Looking after we leap
IT MAY BE one of the world’s oldest drugs, but cannabis has caught the world unprepared.
After 80 years of draconian prohibition, the tide has suddenly turned. Medicinal cannabis is flooding in and overwhelming the medical establishment, as patients clamour for it, many convinced it is a harmless cure-all to their ills. Some 2.3 million Americans are already using it.
But its efficacy is not based on data. There are barely any clinical trials to go with the long-asa-piece-of-rope claims for its medical benefits.
As with any drug, there are benefits and risks. You would think we know them all by now. Most of us have smoked a joint or two at some stage. The harms are certainly lower than what we accept from recreational drugs such as alcohol and tobacco.
But we’re not talking about occasional recreational use by robust people. We are talking about some very sick members of the community: children with epilepsy, people in chronic pain, with cancer and conditions like Crohn’s Disease.
Is a doctor’s advice going to be: take a few tokes and call me in the morning? Hardly.
So where is the clinical evidence for the benefits of cannabis treatments? Astonishingly it doesn’t exist. Cannabis has been so demonised that it has been impossible in many places for researchers to study it. As a US Schedule 1 drug, it is held to be as dangerous as heroin and with no medical benefits.
So we find ourselves facing this absurd state of affairs. Twenty-nine states have legalised medical cannabis to be sold in dispensaries, but a federally funded researcher in California who wishes to study its effects risks being raided by the authorities.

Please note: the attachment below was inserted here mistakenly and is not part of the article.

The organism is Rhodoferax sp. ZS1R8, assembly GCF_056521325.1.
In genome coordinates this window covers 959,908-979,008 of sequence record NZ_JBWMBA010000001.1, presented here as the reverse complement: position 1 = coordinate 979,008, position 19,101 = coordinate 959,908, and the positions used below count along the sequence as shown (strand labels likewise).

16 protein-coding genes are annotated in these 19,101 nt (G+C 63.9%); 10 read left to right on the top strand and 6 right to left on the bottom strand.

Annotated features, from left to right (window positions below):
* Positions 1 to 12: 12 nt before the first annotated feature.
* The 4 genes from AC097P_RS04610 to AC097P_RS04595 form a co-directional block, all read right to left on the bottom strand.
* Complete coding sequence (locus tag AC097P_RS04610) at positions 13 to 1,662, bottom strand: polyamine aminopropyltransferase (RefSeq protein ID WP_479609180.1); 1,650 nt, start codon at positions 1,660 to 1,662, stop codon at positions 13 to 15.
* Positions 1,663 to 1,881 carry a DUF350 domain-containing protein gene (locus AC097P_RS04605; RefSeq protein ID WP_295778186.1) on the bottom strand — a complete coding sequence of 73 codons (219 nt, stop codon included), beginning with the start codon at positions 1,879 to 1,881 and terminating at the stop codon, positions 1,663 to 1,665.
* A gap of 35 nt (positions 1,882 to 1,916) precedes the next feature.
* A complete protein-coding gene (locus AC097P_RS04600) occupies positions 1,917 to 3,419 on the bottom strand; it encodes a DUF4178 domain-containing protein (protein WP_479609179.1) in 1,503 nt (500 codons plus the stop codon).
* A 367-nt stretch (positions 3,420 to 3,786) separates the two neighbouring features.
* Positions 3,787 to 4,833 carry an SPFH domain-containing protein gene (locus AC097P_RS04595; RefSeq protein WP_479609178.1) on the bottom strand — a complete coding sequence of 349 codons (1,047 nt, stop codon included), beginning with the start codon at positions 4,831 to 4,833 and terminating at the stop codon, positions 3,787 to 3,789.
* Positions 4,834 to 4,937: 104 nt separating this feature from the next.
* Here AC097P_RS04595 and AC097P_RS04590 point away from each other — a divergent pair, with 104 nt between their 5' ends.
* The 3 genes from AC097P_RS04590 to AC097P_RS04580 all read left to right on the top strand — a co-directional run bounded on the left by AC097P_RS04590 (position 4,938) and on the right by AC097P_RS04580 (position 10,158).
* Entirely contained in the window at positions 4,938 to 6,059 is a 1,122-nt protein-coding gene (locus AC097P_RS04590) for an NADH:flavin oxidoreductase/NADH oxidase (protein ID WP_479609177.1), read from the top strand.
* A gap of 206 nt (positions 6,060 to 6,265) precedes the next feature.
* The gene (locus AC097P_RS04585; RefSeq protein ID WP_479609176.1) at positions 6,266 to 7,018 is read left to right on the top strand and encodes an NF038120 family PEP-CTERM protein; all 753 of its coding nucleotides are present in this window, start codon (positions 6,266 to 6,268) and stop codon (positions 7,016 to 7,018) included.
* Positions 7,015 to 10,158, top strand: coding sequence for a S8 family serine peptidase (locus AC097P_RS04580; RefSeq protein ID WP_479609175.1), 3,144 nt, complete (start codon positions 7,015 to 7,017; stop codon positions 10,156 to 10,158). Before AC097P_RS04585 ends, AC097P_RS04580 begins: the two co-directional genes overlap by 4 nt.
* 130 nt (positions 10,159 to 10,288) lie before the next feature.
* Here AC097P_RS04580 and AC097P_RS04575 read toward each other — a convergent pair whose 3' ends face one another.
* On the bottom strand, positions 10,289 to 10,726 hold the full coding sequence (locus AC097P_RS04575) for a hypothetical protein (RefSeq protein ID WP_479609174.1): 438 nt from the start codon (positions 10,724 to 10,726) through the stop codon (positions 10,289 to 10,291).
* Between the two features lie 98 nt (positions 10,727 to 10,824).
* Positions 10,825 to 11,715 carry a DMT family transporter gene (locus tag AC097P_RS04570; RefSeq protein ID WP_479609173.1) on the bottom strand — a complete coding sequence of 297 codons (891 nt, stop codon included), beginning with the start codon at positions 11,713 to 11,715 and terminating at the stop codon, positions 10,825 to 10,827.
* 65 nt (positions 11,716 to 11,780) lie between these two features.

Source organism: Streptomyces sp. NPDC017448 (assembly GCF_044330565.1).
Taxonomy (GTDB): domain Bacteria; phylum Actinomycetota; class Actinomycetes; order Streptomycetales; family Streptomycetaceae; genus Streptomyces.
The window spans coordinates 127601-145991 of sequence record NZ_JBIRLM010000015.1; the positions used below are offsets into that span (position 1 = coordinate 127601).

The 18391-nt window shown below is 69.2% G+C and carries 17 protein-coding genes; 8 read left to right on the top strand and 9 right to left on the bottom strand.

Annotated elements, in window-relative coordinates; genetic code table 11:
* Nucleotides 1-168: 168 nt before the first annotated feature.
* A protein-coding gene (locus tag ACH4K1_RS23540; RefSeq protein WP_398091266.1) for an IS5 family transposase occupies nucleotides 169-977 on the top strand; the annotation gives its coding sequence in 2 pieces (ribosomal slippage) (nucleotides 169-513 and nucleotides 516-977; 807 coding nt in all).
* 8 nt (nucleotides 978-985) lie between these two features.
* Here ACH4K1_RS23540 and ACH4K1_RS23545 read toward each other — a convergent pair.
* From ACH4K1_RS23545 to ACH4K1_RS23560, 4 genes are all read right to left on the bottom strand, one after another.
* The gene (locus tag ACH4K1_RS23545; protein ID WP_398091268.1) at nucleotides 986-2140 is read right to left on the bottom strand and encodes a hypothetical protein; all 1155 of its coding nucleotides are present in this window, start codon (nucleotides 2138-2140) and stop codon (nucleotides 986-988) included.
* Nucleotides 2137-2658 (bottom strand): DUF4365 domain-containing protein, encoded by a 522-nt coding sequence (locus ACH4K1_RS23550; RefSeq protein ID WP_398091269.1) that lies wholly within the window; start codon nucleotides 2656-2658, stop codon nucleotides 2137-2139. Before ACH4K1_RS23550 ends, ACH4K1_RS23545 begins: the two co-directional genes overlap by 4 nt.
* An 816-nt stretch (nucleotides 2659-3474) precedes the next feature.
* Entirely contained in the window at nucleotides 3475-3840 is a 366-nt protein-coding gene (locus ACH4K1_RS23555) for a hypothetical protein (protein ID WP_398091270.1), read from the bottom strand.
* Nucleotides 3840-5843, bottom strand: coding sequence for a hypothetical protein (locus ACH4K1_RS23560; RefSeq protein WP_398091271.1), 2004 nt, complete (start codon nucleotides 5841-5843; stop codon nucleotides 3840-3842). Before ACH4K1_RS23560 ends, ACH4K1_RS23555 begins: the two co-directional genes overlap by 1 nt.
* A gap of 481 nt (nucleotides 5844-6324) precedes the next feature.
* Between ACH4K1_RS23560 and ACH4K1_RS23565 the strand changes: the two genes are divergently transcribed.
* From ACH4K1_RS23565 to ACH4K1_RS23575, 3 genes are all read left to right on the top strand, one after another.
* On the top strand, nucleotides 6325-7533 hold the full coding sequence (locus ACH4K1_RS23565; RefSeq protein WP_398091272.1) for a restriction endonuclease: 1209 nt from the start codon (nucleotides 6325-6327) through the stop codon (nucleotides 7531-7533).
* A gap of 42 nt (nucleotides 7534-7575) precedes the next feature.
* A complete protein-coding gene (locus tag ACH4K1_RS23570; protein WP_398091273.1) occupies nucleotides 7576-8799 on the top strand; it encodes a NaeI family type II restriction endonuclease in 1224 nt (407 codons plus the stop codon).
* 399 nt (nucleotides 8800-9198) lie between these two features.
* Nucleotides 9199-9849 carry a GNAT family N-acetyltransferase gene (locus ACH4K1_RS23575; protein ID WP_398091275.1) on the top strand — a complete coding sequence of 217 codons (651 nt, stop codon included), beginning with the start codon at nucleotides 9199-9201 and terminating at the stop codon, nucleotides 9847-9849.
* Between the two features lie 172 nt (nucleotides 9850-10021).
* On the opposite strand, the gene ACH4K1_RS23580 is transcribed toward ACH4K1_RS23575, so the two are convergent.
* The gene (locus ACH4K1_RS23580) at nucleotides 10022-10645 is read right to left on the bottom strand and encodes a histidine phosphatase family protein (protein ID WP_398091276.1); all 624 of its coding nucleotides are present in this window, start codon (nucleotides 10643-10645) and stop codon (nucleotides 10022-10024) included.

Sorting out this mess is going to be difficult. It’s not just that we don’t have the clinical studies; we don’t even really know the therapeutic ingredient/s. Cannabis contains more than 100 unique cannabinoids – each with medicinal effects. Compelling anecdotes suggest something in cannabis helps children with autism. But is it the cannabidiol, the THC, something else, or a combination?
Cannabis medicine needs a hefty injection of good science.
Israel, with 30,000 medical cannabis users, has been forced to act. Researchers at the Technion are carrying out a reverse clinical trial, trying to match the patients’ responses, captured via questionnaires, to chemical fingerprints of the cannabis extract they received. Scientists are also pushing ahead with small clinical trials for Crohn’s Disease and autism.
Meanwhile, Australia is entering this brave new world with trepidation. Providing pharmaceutically certified cannabis extracts to patients, as Australia plans to do, is expensive – about $30,000 a year per patient.
The fact is this dive into medical cannabis is driven more by hype and hope than science. Let’s hope it’s worth it.